Blueprints such as the Research, Innovation and Enterprise (RIE) 2020 plan are in place, supporting innovation in sustainable energy across Singapore, from piloting to adoption. Additionally, there have been core technology roadmaps around Solar Photovoltaic (PV), Industry Energy Efficiency and Storage/Utilisation from major stationary energy sources, among others, which explore the potential of drastically reducing carbon emissions in the city-state.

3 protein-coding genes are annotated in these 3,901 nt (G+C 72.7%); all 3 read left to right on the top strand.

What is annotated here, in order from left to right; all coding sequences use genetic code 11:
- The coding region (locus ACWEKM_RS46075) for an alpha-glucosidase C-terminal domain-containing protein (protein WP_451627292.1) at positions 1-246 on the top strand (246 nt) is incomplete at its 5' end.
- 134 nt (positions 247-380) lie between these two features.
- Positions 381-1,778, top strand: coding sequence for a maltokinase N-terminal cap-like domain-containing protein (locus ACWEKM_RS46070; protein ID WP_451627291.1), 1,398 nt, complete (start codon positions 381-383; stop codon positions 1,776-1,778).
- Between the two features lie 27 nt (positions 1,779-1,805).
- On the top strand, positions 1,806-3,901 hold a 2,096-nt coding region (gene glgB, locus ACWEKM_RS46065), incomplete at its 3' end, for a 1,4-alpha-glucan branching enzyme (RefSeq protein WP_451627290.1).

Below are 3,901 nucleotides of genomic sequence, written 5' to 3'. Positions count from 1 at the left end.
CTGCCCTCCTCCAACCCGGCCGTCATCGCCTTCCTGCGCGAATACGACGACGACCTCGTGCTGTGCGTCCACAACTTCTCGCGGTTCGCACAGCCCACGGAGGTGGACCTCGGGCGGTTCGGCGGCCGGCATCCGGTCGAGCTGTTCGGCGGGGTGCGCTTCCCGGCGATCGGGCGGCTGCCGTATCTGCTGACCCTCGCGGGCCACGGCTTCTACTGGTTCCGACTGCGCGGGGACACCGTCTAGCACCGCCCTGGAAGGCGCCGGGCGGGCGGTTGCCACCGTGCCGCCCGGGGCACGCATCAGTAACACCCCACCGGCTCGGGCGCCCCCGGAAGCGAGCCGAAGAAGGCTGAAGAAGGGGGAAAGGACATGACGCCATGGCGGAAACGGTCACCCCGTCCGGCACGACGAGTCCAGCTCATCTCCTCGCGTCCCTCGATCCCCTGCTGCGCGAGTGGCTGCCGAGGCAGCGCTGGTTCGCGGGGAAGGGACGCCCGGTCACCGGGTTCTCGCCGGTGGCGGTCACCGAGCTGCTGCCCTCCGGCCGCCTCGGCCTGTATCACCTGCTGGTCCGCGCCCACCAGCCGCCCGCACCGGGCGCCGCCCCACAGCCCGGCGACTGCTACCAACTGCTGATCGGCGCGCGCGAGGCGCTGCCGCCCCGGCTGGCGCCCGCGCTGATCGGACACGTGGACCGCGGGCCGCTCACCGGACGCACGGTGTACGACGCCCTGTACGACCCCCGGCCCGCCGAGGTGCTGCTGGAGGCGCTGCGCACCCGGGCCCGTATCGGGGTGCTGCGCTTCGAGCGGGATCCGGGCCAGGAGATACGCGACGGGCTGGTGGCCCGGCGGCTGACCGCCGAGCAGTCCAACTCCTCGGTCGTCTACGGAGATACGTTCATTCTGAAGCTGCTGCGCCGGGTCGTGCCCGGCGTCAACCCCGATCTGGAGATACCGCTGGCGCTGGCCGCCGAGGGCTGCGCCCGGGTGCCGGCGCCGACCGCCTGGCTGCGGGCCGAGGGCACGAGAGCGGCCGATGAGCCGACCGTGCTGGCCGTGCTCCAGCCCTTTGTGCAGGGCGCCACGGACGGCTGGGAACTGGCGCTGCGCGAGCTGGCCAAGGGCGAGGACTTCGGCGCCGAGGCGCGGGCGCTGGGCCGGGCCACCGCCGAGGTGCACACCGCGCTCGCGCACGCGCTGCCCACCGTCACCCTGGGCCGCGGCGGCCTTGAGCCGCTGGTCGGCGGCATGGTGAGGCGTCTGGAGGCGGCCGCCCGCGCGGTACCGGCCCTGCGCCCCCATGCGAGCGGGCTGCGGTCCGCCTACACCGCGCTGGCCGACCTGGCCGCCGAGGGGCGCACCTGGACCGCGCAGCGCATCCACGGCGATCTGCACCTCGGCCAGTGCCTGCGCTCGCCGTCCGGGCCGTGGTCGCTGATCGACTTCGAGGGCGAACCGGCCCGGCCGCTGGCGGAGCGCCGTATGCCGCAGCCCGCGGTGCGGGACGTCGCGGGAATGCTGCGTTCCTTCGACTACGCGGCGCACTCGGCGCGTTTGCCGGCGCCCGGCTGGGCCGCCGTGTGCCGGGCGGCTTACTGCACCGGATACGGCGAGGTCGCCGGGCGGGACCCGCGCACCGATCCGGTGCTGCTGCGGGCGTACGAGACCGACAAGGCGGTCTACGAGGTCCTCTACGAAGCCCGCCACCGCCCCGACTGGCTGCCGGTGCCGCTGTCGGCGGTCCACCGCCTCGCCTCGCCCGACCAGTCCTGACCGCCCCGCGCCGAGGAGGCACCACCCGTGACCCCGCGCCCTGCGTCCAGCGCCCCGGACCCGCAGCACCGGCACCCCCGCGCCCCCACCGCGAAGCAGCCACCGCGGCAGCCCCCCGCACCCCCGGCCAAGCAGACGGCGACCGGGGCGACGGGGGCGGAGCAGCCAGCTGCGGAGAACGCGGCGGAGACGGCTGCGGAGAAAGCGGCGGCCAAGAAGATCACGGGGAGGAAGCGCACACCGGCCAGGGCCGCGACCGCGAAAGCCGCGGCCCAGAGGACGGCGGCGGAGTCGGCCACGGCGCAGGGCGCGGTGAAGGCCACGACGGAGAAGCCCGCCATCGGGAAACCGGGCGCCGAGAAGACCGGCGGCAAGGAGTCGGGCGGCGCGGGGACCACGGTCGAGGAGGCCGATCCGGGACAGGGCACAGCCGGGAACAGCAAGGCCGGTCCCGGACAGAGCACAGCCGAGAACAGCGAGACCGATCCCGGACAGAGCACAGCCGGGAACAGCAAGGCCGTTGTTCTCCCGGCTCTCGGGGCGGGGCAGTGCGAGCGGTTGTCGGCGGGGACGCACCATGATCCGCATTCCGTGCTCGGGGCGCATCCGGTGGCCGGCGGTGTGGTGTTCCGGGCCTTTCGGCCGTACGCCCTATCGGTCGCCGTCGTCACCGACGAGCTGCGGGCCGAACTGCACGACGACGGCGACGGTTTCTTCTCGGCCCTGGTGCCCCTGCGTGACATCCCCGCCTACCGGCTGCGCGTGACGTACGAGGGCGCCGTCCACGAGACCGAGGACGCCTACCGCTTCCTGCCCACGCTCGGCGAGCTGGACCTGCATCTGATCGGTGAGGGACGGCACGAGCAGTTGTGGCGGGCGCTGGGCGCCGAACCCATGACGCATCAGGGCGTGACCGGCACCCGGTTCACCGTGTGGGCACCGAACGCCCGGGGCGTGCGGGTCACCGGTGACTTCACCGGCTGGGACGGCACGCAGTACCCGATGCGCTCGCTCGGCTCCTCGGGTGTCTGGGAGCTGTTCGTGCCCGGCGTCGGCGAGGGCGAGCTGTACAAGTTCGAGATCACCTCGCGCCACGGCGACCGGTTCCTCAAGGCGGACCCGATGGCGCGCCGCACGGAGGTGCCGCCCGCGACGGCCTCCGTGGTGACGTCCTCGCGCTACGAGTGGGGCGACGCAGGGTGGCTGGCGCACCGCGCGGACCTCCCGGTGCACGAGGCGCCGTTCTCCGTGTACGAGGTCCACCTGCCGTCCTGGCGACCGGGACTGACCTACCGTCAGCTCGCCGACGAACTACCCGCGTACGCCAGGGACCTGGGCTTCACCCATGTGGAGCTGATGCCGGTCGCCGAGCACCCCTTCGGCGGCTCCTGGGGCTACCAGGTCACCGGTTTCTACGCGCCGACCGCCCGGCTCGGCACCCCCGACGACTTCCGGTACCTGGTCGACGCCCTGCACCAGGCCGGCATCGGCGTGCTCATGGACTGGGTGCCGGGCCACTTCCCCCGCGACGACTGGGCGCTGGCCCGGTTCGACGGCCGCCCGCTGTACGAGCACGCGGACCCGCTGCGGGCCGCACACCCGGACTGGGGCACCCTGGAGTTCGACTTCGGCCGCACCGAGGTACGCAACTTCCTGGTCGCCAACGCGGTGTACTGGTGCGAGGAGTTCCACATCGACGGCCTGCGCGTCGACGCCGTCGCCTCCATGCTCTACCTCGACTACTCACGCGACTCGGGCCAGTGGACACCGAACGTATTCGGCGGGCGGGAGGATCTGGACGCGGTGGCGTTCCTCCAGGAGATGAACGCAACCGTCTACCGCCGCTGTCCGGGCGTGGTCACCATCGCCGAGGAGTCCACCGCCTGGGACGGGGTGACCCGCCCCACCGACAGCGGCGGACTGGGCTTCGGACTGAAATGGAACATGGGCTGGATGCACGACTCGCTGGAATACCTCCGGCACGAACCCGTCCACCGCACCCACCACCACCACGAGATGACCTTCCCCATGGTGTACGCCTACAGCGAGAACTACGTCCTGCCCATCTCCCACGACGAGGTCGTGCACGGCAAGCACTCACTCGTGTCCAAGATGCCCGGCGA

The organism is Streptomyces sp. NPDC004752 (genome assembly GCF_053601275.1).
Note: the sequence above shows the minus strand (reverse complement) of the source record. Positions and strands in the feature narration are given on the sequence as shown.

We have been seeing advances geared towards capitalising on the potential of solar power, which is most likely to be the lowest-cost energy option in a decade's time. And Singapore is well-poised in the solar PV space: Besides the Housing & Development Board's (HDB's) SolarNova programme, which has been supporting the accelerated solar PV system deployment in government agencies since five years ago, the city-state has been seeing a significant rise in initiatives empowering startups keen to leverage progressive technologies such as artificial intelligence in optimising solar PV assets. Today, Singapore is home to the world's largest floating solar energy test bed in Tengeh Reservoir - and is well on its way to serving as a global reference point for solar technology adoption.